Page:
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Sanji's Guide to Gaming PCs on a Budget

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March 12, 2007 2:41:27 AM

After doing a lot of research and working a few hours to find what parts give a lot of bang for the buck, I see these as the best builds in my eyes for their money.

Ver. 2.65

Updated 3/15/07
Rev. 3 isn't done yet. Added $1000 Intel Build. Added three $2000 builds. Improved Sub-$500 AMD build. Added Netburst's Last Stand. ToC updated. Dual-Channel Memory section added. M-ATX support for Intel OC build dropped. M-ATX Intel to be assimilated into Intel Stock. M-ATX support for AMD only in builds $500, $750, and $1000 builds (EPoX EP-MGF6100-M is the best M-ATX mobo I can find for OCing.)
GPU section added. GPU suggestions for builds revamped.
Case section completed (added tons of images too... 2kb images, luckily. 56k users, do not beware.)
Cooling Section added.

Also, does anyone know if two Thermaltake Big Typhoon's can fit on the QuadFX mobo?

Table of Contents

AMD's Gaming off the Money in Your Couch (Total: $351.92)
Pros: X2/Agena FX/Kuma/Rana upgrade path, 1GB of RAM, 7600 GS for gaming
Cons: For it's price point... hard to say.

Pentium D 805 OC build ($490.93)
Pros: Decent gamer (X1800GTO), C2D upgrade path.
Cons: Required 100% overclock and still inferior processor to X2 3600 OC build #1.
Netburst's Last Stand ($522.93)
Pros: Better gaming than the other $500 builds. C2D upgrade path. 5ghz+ overclock.
Cons: Single-core. Gets pwned in multi-threaded apps.
X2 3600 OC build ($488.94)
Pros: Possible Agena FX/Kuma/Rana upgrade path in future, superior processor, decent gaming (X1800GTO).

E4300 Core 2 Duo OC build ($755.93)
Pros: Upgrade path to Quad-Core opened. High quality CPU. Solid gaming performance. (X1950Pro)
Cons: Inferior video card and less RAM compared to X2 3600 OC build #2.
X2 3600 OC build #2 ($743.96)
Pros: Superior gaming to the C2D build. 2GB of RAM. Very good gaming (1950XT or 8800 GTS).
Cons: Inferior processor compared to C2D build.

E4300 OC Build #2 ($955.93)
Pros: C2D (E4300/E6600), 8800GTS, quad-core upgrade path
Cons: Slightly inferior gaming compared to X2 3800 OC Build.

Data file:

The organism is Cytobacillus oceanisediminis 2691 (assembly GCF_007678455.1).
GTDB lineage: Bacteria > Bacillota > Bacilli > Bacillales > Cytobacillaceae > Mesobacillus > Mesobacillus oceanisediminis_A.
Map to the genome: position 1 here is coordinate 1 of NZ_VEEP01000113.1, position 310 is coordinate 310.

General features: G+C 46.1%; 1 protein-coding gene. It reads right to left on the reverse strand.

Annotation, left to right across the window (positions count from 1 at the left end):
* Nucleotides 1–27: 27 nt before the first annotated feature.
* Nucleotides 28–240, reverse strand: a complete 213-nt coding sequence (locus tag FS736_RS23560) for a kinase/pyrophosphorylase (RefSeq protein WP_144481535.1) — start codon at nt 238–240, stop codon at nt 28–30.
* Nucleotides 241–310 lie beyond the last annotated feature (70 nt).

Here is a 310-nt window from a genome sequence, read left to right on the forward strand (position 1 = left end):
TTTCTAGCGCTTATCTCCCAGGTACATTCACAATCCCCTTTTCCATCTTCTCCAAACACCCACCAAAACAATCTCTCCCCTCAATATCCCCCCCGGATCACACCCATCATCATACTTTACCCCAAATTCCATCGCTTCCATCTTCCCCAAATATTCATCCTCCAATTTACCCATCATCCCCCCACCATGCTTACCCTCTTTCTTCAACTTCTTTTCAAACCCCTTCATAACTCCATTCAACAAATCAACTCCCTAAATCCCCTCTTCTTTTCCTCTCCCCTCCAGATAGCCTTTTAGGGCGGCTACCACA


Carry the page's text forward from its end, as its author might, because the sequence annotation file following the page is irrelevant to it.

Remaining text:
X2 3800 OC Build ($1019.94)
Pros: Slightly superior processor performance. 8800GTS 640MB for maximum gaming performance while trying to avoid a bottleneck.
Cons: Far inferior processor compared to Intel.

E6600 GTX Build ($1496.91)
Pros: Possible 3.6ghz C2D. GTX video card is top of the line. Quad-Core upgrade path.
Cons: Not a quad-core... yet.
QuadFX GTS Build ($1527.92)
Pros: ~3ghz Quad-core. 8800 GTS (DX10) still gives solid gaming. Megatasking computer.
Cons: Overall slower processor than Intel build (even though it is quad-core), weaker gaming than the Intel.

Core 2 Duo Practical Build (Total: $1983.89)
Pros: 3 drives in RAID 0, 680i chipset, 4GB of RAM, 500GB storage drive, E6600
Cons: Not a gaming juggernaut like the I's MEGM or Megatasker like the C2Q GTX and QuadFX GTX.
Intel's Most Excellent Gaming Machine (Total: $2011.92)
Pros: 8800GTX SLI. Best gaming period.
Cons: 2GB of RAM, 8800 GTX SLI is a overkill, no RAID 0.
C2Q GTX Build (Total: $2049.92)
Pros: Quad-Core, 8800GTX, best processor of the bunch
Cons: 2GB of RAM
QuadFX GTX Build (Total: $1987.91)
Pros: 8800GTX, possibly 3ghz Quad-Core, 4GB of RAM
Cons: Inferior processor to C2Q

Case Suggestions
Graphic Card Suggestions
Cooling Suggestions
Dual-Channel Kit Memory vs. Two Sticks

Sub-$500 Budget

For those of you with an extreme budget, never fear! Uncle Sanji brings super budget options with upgrade paths!

AMD's Gaming for the Money in Your Couch
Aim: Cheap. Cheap. Cheap.

Anyone have an experience where they go through their couch and find $5? Imagine if you have a REALLY BIG COUCH and it had oh... $355 in it. First thought? Buy a computer!

Case: (variable, check Case Selection.)
$15.99
For build purposes, $15.99 (Rosewill R6422-P) is the assumed price. Price may fluctuate depending on case.

CPU: AMD Sempron 64 3000+ Manila 1.6GHz 256KB L2 Cache Socket AM2 Processor - Retail
http://www.newegg.com/Product/Product.asp?Item=N82E1681...
$42.99
Cheap and does the job.

OR

CPU: AMD Athlon 64 3200+ Orleans 2.0GHz 512KB L2 Cache Socket AM2 Processor - Retail